A friend of mine messaged me yesterday with the tragic news that a friend of her daughter’s had recently passed away. While that, alone, is tragic, what makes it even worse is that he had a beautiful German Shepard, who had been rescued from a shelter just a couple of years ago. Thankfully, my dear, sweet, dog-trainer friend headed out to pick this sweet pup up, until final arrangements could be made for her. This got me to thinking, as most things regarding animals do…what would happen if that dog hadn’t known overly caring animal people who jumped into action to ensure that she wasn’t headed back to the shelter?

This is a situation that happens a lot more than I, personally, know about…thankfully. Otherwise, I fear that my four-legged numbers may increase…rapidly. Do you have a plan for your pets, if something were to happen to you? My husband and I have thought about and talked about this many times as we have several animals that would require placement, but do most people make plans for their fur-babies, in the event of a tragedy. Or what about an extended sickness or accident that requires a long hospital stay? I would guess that most people do not consider this and I would like to suggest that maybe we should. As an example, we have Esther, my nine-year-old Bengal cat because her owner died and her kids didn’t want or have a place for her. The longer I’ve had this cat, the more I have realized that she was very loved and very well taken care of. She is a very nice but very spoiled cat who was clearly loved a lot by her previous owner. Since she found her way here, I am guessing that no plans had been made for her prior to her owners demise.

This situation makes my heart sad. I am sad for the people who loose loved ones but I almost feel even more sorrow for the pets as they have no closure or understanding of what happened, like people do. When a dear friend of mine passed away, this past October, her German Shepard was depressed for weeks. Constantly running outside, every time a car pulled up, to see if it was her mom. Then laying in her owners office and sleeping most of the day. It was heart breaking. Even Esther, when she first came to live with me, walked around the house, looking in every rom and crying, for about two weeks. They don’t have the mechanisms to understand why their beloved owners are no longer there. Sad. Sad. Sad.

I am not sure what the laws are, in your specific state, but here in California, you have to have what is called a “Trust”. This “Trust” is set up, by an attorney or an Estate Planner, and they are supposed to catalog all of your belongings and designate who they are to go to, should something happen to you. I wonder how many of them include the pets. My sister-in-law was named in a family friends trust, who was a famous music producer, in Hollywood. He had all of his belongings designated to specific people and charities, but not is cat. So, the cat would have become a shelter cat had my sister-in-law not taken the time to find the perfect home for this high maintenance, diva of a kitty.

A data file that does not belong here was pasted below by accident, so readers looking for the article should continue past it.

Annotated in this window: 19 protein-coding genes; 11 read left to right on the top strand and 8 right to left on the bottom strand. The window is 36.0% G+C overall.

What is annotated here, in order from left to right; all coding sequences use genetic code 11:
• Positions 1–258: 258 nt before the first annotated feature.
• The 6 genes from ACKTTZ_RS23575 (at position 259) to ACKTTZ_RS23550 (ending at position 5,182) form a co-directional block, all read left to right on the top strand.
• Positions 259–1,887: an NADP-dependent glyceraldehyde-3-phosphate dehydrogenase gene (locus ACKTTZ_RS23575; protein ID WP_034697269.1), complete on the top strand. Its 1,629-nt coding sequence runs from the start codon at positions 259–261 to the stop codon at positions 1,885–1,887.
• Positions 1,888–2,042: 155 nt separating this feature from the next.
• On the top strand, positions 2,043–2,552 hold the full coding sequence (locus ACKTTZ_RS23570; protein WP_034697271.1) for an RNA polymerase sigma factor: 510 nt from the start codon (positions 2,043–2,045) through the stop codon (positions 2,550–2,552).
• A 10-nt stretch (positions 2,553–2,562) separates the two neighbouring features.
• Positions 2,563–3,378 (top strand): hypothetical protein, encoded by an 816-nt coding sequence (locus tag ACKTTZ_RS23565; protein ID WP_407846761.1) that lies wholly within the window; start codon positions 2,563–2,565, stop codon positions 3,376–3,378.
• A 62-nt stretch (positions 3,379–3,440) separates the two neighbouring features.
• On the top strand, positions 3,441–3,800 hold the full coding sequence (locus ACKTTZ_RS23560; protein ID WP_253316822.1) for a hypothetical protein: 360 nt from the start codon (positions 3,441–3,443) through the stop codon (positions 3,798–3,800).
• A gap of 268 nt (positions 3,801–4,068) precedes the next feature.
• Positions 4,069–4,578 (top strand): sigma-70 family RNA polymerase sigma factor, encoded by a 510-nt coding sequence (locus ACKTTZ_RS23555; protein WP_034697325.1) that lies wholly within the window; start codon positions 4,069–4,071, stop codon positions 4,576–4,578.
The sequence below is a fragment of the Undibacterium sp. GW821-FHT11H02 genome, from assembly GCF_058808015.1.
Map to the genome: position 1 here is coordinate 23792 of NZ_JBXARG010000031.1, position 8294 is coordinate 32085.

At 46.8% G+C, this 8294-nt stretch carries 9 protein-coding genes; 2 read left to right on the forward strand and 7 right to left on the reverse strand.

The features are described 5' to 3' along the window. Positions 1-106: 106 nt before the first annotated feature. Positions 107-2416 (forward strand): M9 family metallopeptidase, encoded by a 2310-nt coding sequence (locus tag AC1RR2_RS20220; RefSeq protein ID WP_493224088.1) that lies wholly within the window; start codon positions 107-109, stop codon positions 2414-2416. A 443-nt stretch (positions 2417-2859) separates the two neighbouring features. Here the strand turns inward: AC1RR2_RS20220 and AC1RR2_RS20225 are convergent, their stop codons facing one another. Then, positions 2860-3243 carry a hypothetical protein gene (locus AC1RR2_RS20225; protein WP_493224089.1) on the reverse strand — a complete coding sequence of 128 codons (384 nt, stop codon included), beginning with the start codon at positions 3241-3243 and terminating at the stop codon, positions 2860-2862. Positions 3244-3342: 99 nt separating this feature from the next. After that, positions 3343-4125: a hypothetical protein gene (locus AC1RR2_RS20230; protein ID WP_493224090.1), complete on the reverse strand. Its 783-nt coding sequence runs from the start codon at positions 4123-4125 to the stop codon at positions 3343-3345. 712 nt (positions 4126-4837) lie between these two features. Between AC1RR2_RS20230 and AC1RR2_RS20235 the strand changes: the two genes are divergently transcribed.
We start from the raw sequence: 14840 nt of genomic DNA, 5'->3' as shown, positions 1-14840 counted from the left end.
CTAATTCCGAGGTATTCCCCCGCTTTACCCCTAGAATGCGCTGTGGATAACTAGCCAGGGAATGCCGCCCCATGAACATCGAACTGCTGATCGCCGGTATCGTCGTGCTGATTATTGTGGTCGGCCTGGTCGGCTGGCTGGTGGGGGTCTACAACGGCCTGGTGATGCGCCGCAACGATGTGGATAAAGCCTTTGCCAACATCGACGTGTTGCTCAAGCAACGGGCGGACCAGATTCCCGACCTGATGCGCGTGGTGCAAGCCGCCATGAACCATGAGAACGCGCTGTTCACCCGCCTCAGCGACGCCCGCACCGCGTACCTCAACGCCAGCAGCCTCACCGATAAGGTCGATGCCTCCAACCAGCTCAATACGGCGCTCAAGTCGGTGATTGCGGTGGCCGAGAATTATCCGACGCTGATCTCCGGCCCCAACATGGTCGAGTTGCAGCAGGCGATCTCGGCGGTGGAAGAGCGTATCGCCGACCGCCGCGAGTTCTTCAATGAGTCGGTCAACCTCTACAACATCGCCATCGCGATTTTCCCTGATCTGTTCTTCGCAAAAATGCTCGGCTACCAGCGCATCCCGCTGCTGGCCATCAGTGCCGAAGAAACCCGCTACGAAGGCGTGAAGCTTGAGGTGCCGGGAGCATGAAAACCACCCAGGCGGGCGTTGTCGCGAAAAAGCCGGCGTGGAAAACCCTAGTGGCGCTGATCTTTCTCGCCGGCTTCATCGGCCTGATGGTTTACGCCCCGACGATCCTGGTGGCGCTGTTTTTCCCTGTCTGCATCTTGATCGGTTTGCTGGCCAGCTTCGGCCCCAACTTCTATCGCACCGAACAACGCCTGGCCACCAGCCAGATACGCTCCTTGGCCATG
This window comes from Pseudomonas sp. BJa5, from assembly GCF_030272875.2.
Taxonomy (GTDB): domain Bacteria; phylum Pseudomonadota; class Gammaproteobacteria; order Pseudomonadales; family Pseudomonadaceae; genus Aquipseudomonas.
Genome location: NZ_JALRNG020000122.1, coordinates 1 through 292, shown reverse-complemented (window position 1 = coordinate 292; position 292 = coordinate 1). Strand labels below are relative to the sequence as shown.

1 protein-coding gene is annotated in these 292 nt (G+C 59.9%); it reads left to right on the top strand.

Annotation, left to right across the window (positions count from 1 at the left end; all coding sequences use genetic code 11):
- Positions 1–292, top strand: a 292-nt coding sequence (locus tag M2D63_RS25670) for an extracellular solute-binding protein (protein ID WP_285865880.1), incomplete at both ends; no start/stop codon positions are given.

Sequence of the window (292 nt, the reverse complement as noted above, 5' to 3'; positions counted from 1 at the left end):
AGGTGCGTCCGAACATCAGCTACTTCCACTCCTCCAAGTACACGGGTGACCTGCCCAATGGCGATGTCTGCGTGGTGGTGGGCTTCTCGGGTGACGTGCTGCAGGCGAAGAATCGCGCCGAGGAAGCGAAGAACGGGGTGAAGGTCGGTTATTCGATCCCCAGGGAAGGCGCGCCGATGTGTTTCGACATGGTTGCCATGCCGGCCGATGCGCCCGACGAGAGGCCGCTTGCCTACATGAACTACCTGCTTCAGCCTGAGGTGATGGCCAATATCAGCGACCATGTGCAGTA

Personally, here is what I am going to do: I am going to start off by talking to my kids to see who is willing and able to take which fur-babies of mine. The dogs and cat should be the easiest for them to care for, so I will start with them. After that, I will talk to all of my ranch friends to see who has room for the farm animals. Preferably, it would be people that the animals are a least a little familiar with, to make the transition a little easier. I even have a couple of ranches who take retired horses and other animals to help struggling children regain trust. I will reach out to them as well. After I have some sort of idea as to who is going where, I will have that all included in my “Trust”, or “Will”, in most states. This will have to be revisited and updated as pets come and go and as peoples abilities to care for these pets change. It is my intent to remain diligent about this as I can’t imagine a sadder outcome for a four-legged-love than to be thrown into a shelter after being loved and cared for the majority of their lives. Might I also suggest that if you have friends who have pets, that you keep your heart open to being able to step in and help out, should the time arise.

I understand that death is an extremely awkward and sad thing that people simply do not want to talk about, but I encourage you to have those conversations in order to protect those whom we love…our fur-babies.

Many blessings to you and your four-legged-loves ~ Tammy

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